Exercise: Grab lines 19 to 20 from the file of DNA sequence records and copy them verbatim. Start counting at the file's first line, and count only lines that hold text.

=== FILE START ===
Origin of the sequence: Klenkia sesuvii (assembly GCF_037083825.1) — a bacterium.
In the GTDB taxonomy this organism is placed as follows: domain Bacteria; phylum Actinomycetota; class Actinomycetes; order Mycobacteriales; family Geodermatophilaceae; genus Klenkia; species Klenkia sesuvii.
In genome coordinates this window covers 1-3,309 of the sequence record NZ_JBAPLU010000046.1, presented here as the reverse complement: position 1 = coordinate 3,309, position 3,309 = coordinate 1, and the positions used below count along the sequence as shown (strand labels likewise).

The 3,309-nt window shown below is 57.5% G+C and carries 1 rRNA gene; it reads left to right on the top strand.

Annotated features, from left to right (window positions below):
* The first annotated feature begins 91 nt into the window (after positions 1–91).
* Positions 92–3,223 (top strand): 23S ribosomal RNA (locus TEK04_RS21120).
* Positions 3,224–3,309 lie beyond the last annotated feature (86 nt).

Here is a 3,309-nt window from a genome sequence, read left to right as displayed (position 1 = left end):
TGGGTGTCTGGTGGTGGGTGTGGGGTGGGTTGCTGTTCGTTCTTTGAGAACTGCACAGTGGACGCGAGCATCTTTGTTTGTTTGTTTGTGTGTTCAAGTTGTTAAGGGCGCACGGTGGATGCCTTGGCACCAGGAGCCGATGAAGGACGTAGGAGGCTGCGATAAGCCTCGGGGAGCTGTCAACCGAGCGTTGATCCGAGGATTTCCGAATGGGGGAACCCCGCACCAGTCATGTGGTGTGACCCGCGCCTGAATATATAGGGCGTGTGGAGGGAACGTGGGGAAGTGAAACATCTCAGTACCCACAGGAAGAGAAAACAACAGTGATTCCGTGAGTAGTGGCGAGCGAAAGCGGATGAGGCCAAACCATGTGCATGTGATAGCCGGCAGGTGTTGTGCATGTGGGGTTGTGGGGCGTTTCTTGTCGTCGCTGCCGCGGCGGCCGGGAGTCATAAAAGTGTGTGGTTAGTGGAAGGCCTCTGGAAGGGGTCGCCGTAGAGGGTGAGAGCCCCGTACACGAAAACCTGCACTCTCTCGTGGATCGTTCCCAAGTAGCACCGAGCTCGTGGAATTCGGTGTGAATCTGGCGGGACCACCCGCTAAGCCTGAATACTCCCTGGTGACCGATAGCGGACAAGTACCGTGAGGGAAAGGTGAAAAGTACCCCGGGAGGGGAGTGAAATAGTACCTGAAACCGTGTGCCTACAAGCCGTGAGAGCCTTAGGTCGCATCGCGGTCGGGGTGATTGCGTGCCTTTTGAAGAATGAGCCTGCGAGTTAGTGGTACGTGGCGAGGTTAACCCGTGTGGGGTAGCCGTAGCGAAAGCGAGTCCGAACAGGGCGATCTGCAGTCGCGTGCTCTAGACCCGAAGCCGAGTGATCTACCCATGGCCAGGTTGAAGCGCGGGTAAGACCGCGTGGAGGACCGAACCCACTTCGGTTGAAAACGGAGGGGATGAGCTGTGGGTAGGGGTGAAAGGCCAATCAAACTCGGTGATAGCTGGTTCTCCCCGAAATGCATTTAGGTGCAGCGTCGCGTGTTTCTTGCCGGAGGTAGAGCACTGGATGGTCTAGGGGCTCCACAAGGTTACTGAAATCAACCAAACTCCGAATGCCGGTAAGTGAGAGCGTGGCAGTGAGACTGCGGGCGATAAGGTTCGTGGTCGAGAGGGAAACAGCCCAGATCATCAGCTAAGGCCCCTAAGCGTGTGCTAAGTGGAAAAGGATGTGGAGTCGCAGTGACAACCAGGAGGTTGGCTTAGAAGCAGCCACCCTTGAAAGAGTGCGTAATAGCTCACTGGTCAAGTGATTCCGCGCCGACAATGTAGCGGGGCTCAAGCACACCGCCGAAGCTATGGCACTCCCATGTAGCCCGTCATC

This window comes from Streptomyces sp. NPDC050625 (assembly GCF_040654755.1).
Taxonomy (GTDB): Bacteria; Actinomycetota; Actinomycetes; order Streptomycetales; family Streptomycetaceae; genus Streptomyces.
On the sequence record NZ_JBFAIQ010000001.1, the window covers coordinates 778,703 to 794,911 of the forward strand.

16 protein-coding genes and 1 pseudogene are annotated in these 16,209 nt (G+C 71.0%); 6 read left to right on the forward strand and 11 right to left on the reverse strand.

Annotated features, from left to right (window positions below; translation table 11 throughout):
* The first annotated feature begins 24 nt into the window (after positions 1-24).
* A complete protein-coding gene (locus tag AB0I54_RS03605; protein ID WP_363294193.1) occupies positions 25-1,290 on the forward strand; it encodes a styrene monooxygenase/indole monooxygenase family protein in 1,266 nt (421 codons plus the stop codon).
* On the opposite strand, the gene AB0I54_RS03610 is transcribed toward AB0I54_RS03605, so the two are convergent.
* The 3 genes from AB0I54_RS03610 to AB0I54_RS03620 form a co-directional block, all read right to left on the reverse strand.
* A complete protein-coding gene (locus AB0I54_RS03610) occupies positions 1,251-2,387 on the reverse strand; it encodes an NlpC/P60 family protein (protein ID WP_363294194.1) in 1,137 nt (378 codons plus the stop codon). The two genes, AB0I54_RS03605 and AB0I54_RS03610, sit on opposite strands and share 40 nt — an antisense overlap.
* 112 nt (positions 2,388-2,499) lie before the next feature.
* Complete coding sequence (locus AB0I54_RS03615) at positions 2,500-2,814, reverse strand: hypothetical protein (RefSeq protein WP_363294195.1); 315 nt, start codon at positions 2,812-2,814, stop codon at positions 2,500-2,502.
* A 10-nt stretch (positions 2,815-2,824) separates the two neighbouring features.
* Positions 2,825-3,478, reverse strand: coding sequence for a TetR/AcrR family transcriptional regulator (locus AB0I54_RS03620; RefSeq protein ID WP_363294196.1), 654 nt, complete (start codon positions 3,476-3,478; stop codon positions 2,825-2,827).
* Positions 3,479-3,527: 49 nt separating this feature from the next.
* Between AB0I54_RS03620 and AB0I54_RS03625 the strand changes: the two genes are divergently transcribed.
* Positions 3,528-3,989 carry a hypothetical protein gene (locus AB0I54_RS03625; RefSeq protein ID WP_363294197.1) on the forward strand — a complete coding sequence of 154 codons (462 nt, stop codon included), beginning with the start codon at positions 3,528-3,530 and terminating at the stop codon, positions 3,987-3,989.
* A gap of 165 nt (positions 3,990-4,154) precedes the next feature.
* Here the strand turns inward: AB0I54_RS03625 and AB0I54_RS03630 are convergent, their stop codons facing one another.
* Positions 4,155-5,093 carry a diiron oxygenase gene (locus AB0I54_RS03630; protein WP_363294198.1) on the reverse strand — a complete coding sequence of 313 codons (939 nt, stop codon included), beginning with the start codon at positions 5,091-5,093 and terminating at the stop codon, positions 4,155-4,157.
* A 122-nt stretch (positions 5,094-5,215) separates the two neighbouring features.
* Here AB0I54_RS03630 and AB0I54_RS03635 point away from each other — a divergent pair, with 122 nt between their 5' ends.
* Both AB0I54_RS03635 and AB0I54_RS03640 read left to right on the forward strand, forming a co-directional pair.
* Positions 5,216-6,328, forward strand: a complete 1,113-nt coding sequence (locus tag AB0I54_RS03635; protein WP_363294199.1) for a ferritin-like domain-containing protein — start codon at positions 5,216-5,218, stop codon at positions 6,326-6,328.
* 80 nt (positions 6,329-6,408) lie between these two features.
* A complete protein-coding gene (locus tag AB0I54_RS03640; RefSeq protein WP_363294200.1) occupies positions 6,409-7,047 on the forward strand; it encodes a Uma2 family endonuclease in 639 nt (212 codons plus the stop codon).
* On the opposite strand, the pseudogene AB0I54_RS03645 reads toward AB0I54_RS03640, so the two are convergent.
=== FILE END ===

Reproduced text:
* The 3 genes from AB0I54_RS03610 to AB0I54_RS03620 form a co-directional block, all read right to left on the reverse strand.
* A complete protein-coding gene (locus AB0I54_RS03610) occupies positions 1,251-2,387 on the reverse strand; it encodes an NlpC/P60 family protein (protein ID WP_363294194.1) in 1,137 nt (378 codons plus the stop codon). The two genes, AB0I54_RS03605 and AB0I54_RS03610, sit on opposite strands and share 40 nt — an antisense overlap.